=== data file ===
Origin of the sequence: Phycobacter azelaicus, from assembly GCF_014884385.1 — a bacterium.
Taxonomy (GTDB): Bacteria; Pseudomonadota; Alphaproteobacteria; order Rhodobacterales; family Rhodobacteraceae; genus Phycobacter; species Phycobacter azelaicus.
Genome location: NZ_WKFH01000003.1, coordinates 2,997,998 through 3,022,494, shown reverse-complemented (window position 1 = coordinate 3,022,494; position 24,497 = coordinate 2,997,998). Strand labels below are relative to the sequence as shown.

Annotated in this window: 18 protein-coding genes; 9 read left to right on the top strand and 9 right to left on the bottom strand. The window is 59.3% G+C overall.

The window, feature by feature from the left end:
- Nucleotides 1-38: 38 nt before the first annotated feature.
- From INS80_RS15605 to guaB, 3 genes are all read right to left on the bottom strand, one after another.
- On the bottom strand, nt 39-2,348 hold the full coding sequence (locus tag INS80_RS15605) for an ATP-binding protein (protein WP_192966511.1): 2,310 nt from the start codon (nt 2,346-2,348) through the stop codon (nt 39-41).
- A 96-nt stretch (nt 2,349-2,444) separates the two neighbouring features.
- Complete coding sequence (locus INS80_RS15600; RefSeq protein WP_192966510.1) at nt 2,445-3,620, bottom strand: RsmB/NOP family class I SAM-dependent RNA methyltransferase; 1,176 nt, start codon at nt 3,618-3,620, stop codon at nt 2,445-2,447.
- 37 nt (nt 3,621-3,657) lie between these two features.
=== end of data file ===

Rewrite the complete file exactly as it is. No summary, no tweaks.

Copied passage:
Origin of the sequence: Phycobacter azelaicus, from assembly GCF_014884385.1 — a bacterium.
Taxonomy (GTDB): Bacteria; Pseudomonadota; Alphaproteobacteria; order Rhodobacterales; family Rhodobacteraceae; genus Phycobacter; species Phycobacter azelaicus.
Genome location: NZ_WKFH01000003.1, coordinates 2,997,998 through 3,022,494, shown reverse-complemented (window position 1 = coordinate 3,022,494; position 24,497 = coordinate 2,997,998). Strand labels below are relative to the sequence as shown.

Annotated in this window: 18 protein-coding genes; 9 read left to right on the top strand and 9 right to left on the bottom strand. The window is 59.3% G+C overall.

The window, feature by feature from the left end:
- Nucleotides 1-38: 38 nt before the first annotated feature.
- From INS80_RS15605 to guaB, 3 genes are all read right to left on the bottom strand, one after another.
- On the bottom strand, nt 39-2,348 hold the full coding sequence (locus tag INS80_RS15605) for an ATP-binding protein (protein WP_192966511.1): 2,310 nt from the start codon (nt 2,346-2,348) through the stop codon (nt 39-41).
- A 96-nt stretch (nt 2,349-2,444) separates the two neighbouring features.
- Complete coding sequence (locus INS80_RS15600; RefSeq protein WP_192966510.1) at nt 2,445-3,620, bottom strand: RsmB/NOP family class I SAM-dependent RNA methyltransferase; 1,176 nt, start codon at nt 3,618-3,620, stop codon at nt 2,445-2,447.
- 37 nt (nt 3,621-3,657) lie between these two features.